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Just once

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“You are not my commanding officer. And I’m an adult.”

“We can’t, Zachariah.”

“Master Sam and—”

“And how did it end for them?”

“It was not their fault!”

Zach is startled by his own shout, and he drops his gaze. “I apologize, Master.” For raising his voice, but not for his words. His heart is tight. He wonders whether his mentor feels the same.

“When my training is finished,” he says quietly, stubbornly not looking at Sean, “they will split us apart, you told me so yourself. And we might never even meet again. Who will judge us? Not Ian—”

Master Ian.”

He presses his lips together, stung by Sean’s mentoring tone.

“You want me,” he continues, and these words are bitter and tempting on his lips, like dark chocolate, “and I want you.”

“My duty is to prepare you for what is to come.”

He sways to Sean. “I know what’s waiting for me!”

Sean’s face is blank, and Zach hates him for it.

“No. No, you don’t know anything.”

He feels like his bones might shatter, his teeth might turn into dust, choking him, and before he can stop himself, he spits out, “Good thing that you’ve failed to make me into your own image.”

He waits for a fist to the face, or the electric sting of a slap.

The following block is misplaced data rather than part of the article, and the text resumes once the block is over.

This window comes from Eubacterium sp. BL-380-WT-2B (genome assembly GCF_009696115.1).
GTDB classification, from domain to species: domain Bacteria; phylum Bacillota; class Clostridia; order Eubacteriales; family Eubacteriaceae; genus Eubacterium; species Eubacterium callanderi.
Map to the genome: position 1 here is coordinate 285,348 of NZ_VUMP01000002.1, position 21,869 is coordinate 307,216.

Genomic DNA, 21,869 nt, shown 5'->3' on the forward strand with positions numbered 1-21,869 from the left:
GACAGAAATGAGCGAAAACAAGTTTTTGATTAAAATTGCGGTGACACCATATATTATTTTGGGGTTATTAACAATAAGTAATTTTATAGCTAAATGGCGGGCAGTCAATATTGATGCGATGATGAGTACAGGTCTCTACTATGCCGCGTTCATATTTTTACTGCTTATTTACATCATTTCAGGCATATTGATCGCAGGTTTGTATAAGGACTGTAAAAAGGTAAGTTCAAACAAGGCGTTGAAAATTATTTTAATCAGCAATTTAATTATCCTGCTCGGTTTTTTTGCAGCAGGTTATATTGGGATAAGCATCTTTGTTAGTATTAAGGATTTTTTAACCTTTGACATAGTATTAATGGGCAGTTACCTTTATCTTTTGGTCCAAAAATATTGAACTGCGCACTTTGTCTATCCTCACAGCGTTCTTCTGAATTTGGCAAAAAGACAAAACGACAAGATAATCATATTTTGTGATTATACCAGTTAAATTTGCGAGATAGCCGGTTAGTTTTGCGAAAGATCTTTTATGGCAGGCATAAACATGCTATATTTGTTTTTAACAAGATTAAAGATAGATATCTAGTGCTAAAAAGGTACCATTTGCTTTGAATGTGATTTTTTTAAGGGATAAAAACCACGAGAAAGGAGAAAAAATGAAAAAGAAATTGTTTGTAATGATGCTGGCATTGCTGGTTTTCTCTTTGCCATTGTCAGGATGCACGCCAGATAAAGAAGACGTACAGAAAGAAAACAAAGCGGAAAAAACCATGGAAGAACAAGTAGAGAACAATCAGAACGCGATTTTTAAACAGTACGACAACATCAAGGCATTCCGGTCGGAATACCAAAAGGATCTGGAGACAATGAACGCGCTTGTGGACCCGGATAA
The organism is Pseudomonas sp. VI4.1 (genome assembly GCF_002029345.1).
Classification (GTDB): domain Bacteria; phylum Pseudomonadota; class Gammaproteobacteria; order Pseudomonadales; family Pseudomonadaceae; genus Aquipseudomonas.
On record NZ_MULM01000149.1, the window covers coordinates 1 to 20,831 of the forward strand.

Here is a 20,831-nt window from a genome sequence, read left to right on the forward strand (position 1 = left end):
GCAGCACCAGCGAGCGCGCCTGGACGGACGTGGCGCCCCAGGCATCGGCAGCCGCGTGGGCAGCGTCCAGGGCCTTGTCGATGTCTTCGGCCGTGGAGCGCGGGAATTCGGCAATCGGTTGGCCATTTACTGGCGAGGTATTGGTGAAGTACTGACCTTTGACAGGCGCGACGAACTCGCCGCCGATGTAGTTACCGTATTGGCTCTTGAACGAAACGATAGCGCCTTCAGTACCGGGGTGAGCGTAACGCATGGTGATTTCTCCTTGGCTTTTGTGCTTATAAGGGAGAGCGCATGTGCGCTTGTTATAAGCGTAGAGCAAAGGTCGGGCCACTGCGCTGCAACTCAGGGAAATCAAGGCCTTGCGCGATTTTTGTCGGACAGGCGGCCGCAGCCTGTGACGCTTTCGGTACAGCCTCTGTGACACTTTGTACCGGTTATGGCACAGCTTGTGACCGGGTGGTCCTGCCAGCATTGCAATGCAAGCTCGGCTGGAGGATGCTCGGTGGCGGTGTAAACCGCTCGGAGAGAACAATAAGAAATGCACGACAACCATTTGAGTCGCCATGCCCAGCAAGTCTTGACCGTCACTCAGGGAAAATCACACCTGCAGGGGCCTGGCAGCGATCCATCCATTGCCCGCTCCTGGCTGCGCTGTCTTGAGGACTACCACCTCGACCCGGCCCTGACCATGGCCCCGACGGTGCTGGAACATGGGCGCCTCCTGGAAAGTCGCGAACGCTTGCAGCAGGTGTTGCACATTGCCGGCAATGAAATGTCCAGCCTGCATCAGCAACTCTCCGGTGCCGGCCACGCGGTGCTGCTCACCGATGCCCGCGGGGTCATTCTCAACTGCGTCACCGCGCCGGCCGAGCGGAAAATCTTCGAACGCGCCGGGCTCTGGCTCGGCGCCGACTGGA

But this is Sean. He stays still, and his face has less life than faces of the statues in the Chapel.

“I wish I wasn’t one of you.” Zach turns to leave, because he’s not sure what he might do the next moment. It is physically difficult to be near Sean.

“I’m glad,” Sean says behind him in a voice that is as far from mentorial as possible, quiet and gentle, “that you are one of us.”

Zach closes his eyes tight and clenches his fists — then whirls around and leaps to Sean and closes his fingers on Sean’s shirt collar. “Why don’t you let yourself be happy, even for a moment?” he hisses. “Why won’t you let yourself be selfish?”

“I must protect you.” There is so much pain in Sean’s voice, as though years and years of not speaking that pain have pressed it into a solid and heavy object.

“I don’t need protection,” Zach whispers, leaning up, aching to touch — not on the training grounds in mock-violence, not in the isolated room with Sean guiding his charge — but closer, real, as lovers. “I need you.”

He can feel Sean’s breaths on his skin, hot and rapid and shallow, his mentor anything but the composed visage he has for the world. Sean’s charge prickles against Zach’s scars, and he shivers, closing his eyes briefly.

It is sweet and it is torture.

“Send me away,” Zach pleads. “Reject me, find me another mentor — but later, later. Just this once, Master. Please.”

Sean looks into his eyes as though there are answers found there, and Zach hopes he can give them. Then a hand touches his right cheek, sending that tingling feeling through him again.

“You have learned one thing from me awfully well, Zachariah. Lying to yourself. Because ‘just once’ is certainly a lie.” His mentor sounds more like himself — his private self, the one that arches a brow and trades jokes with Master Melvin that only the two of them understand.

“I’m a Rogue. I pick everything that isn’t nailed down,” Zach grins, his heart racing, and rubs his cheek against Sean’s hand.

“Perhaps,” Sean murmurs, leaning to him, “I shall tie your hands, then.”

Zach can’t tell what sends him moaning louder: the suggestion — or the following hard kiss.